I just don't buy into the idea that people should have to work-for-pay in order to receive funds/service for basic human needs like shelter, food and medicine. I support a mama who wants to stay home with her child and receive public assistance to do so. I support mamas who want to be in an apprenticeship for traditional medicine, healing, or the arts, but cannot because TANF does not consider that work. Ditto for full-time college education.

I don't think it is inappropriate at all to place the blame where blame is due, at the feet of an ineffective, shame-inducing system that exploits poor families through a moralistic "work will set you free" discourse. Sounds about right to me.
 

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Quote:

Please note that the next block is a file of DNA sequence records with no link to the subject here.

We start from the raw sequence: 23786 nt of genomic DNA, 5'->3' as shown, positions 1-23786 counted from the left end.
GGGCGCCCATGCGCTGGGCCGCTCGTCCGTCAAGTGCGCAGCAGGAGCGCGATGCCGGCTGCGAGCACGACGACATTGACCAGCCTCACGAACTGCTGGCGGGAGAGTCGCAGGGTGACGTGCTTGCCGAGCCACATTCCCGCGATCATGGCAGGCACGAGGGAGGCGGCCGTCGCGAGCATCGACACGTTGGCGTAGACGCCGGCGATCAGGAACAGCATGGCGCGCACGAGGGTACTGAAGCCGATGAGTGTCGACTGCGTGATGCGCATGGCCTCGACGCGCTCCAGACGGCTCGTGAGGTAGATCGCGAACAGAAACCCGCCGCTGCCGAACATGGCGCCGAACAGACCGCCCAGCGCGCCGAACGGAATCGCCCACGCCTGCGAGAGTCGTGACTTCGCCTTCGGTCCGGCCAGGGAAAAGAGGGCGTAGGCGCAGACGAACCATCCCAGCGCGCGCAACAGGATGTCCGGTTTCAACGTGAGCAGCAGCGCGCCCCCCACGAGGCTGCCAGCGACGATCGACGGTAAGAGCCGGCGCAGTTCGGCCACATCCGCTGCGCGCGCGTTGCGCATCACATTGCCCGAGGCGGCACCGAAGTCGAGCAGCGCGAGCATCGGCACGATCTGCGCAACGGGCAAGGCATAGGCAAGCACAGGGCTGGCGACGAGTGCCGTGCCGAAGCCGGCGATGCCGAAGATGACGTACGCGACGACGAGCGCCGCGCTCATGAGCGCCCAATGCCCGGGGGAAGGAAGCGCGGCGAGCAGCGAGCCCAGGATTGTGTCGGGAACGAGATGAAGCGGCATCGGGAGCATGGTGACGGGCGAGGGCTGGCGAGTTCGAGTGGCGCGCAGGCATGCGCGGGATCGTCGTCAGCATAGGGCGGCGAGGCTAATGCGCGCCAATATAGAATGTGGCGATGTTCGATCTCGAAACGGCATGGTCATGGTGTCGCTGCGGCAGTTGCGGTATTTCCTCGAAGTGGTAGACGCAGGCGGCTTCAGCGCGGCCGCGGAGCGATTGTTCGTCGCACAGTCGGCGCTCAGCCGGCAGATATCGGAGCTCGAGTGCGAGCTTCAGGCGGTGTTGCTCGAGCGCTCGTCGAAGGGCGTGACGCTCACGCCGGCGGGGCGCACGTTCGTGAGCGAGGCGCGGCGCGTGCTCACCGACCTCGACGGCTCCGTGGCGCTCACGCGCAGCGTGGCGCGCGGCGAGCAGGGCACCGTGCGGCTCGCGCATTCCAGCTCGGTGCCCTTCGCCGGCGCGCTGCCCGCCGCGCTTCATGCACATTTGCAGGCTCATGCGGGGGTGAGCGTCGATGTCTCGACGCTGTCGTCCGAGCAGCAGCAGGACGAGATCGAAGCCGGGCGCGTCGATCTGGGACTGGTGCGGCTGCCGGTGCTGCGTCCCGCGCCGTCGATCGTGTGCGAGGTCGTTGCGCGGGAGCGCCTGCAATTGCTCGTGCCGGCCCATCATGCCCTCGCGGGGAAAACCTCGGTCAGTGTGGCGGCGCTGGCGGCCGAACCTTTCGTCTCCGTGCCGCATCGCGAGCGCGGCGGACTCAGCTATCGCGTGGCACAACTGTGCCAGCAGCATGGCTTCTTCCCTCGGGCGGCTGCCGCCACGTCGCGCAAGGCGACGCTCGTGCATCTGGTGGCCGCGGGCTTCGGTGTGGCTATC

Originally Posted by TiredX2
Just the fact that if both parents have to work full time daily from 8am-6pm they can *NEVER* volunteer at their child's school... poverty strikes. It has been shown time and again that not eating adequately impairs a child's ability to learn... poverty strikes. Children with the "wrong" clothes are more likely to be picked on... poverty strikes. Families with less money overall live in worse conditions (crime statistics, more likely to have lead or asbestos in the home, more likely to not have adequate heat or bathing abilities)... poverty strikes. And the wheel turns again.
Very well said, Tiredx2. Poverty effects everyone whether people want to admit it or not. Its not a black and white issue - it is such a complex issue with so many variables. But the bottom line, for me, is whether or not you beleive that ALL people living in poverty (including children) are at fault. And I have heard plenty of people claim that collecting benefits from the gov like foodstamps or, gawd forbid, welfare are things that LAZY people do. Which to me is such bs. My family collected food stamps for about 5 months while myself and my dh were both out of work, he was laid off from his graphics job shortly after the economy collapsed in 2002. And even though we both work our arses off now, we must have just been lazy those 5 months.